Indirect systems, the more traditional and often cheaper approach, involve placing an array of speakers above the ceiling and aiming them at the deck at a particular angle. However, with overhead spaces as crammed as they are in modern facilities with cables, piping, ductwork and structure, indirect systems are often ruled out except, perhaps, for less congested areas of the hospital. A newer approach is direct sound masking, which uses a larger number of speaker devices set in the ceiling tiles themselves. This provides a more uniform level of background sounds in the spaces served, but requires the architect to coordinate ceiling speakers with other fixtures such as sprinkler heads, enunciators, lighting fixtures, and Wi-Fi antennas to avoid a cluttered look to the ceiling. The esthetic considerations here deserve a little more time in figuring out.
There are about 30 system choices available. Their design and performance can be evaluated using the ASTM E1130 Standard Test Method for Objective Measurement of Speech Privacy in Open Offices using Articulation Index. This standard provides hospitals the means for evaluating and documenting speech privacy conditions in open-plan areas. This documentation is useful in responding to JCAHO inspections questioning the adequacy of aural privacy in healthcare open-plan areas.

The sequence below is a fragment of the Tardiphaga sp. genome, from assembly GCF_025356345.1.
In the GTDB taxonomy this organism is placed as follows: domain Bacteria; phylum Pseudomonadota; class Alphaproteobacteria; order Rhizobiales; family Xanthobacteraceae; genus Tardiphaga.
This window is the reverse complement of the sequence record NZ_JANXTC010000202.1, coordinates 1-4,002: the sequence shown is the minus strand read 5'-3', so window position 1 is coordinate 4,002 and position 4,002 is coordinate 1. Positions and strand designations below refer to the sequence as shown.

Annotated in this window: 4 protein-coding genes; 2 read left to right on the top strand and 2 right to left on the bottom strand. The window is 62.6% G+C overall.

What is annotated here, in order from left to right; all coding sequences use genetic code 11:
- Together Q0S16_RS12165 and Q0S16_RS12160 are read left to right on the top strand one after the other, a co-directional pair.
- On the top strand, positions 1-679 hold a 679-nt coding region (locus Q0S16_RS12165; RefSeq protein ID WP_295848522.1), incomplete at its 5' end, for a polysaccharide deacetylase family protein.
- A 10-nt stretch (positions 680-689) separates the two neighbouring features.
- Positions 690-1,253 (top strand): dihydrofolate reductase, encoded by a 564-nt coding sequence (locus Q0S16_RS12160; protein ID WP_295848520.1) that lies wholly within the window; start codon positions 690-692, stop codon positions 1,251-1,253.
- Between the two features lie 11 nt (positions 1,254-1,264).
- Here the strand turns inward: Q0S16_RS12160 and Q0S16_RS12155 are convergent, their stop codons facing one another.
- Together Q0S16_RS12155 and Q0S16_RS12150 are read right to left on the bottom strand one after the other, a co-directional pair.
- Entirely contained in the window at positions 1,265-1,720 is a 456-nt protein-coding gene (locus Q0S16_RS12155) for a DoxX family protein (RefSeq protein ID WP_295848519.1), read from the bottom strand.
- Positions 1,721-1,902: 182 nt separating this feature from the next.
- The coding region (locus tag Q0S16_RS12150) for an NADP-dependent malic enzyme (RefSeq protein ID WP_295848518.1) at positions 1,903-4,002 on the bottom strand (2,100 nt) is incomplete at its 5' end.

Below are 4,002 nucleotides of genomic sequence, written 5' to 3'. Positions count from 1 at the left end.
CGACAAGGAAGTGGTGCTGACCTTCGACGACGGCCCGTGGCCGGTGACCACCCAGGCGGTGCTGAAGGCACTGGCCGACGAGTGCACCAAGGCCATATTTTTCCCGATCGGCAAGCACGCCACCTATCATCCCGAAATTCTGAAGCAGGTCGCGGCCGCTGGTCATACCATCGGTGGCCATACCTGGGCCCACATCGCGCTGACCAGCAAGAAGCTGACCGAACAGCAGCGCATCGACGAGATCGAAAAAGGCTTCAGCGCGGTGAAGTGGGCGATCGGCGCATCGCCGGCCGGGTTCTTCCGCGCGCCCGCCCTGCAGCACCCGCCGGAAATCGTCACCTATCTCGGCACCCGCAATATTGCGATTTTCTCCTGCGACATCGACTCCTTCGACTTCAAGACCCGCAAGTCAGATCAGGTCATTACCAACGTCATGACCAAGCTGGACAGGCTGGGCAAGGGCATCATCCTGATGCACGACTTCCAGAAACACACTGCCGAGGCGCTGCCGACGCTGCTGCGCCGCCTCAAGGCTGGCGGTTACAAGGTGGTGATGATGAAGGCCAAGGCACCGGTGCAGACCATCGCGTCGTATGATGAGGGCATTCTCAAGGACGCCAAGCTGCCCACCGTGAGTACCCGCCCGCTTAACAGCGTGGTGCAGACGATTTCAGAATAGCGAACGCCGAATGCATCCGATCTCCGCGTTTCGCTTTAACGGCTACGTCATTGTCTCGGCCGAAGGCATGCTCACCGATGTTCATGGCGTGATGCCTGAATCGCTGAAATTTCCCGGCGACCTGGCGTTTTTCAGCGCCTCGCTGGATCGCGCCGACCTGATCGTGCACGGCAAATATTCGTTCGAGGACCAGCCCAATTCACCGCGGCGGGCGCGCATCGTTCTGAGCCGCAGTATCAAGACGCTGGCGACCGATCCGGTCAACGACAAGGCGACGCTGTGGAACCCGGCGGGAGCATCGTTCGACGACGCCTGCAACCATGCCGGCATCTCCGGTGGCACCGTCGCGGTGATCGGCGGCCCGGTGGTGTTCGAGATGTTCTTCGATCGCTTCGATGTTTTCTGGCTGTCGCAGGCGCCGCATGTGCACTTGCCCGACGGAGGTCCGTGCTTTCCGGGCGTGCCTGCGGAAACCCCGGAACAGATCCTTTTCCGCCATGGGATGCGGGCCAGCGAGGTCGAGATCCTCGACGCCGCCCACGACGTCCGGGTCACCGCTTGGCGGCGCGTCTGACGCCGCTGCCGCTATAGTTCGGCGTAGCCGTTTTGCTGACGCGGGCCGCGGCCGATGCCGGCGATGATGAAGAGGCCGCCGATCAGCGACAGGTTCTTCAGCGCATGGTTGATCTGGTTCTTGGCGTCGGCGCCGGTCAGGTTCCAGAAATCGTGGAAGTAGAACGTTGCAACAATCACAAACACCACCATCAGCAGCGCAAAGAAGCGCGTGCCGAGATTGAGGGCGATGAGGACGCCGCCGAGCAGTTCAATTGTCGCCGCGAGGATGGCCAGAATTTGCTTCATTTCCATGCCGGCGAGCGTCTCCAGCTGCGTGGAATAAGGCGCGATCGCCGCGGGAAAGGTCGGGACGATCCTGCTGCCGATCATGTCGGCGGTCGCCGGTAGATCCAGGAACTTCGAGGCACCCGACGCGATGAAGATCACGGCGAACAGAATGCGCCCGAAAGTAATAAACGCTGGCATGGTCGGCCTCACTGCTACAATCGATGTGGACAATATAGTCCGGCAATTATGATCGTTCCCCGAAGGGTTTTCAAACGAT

Dennis Paoletti, FASA, FAIA
Principal, Shen Milsom Wilke LLC, San Francisco
In which specific locations within a hospital are sound masking systems most commonly specified and for what purpose?
Any location that requires speech privacy is a candidate for sound masking, which helps to stabilize the background sound level in a space that is too quiet. Ironically, many spaces have become too quiet as a result of energy-efficient HVAC systems that slow down or turn off, and do not deliver air at sufficient velocity to generate background sound levels consistent with recommended noise criteria.
Potential spaces requiring sound masking may include: enclosed offices, open plan offices, and possibly patient rooms and conference rooms.
What are the pros and cons of different locations for sound masking systems?
Historically, sound masking loudspeakers have been located in a plenum space above a sound-absorbing ceiling. Other potential locations–for example, below a raised floor or exposed–are possible, but more challenging and can impact performance and cost in that the installation may require more loudspeakers, closer spacing, and special enclosures.
With regards to HIPAA compliance, how do you understand and interpret the requirement for “reasonable safeguards” to ensure speech privacy?
The original HIPAA authors were not aware that acoustical consultants could calculate and determine levels of speech privacy; hence, “reasonable safeguards” were introduced, which allowed for subjective, general conditions … whatever that may be. This included establishing “practical” methods, such as keeping specific/variable distances from those having conversations.
Because expensive real estate limits these distances, and most individuals do not understand the importance of background sound levels, achieving speech privacy cannot be ensured.
What type of noise do sound masking systems most commonly put out?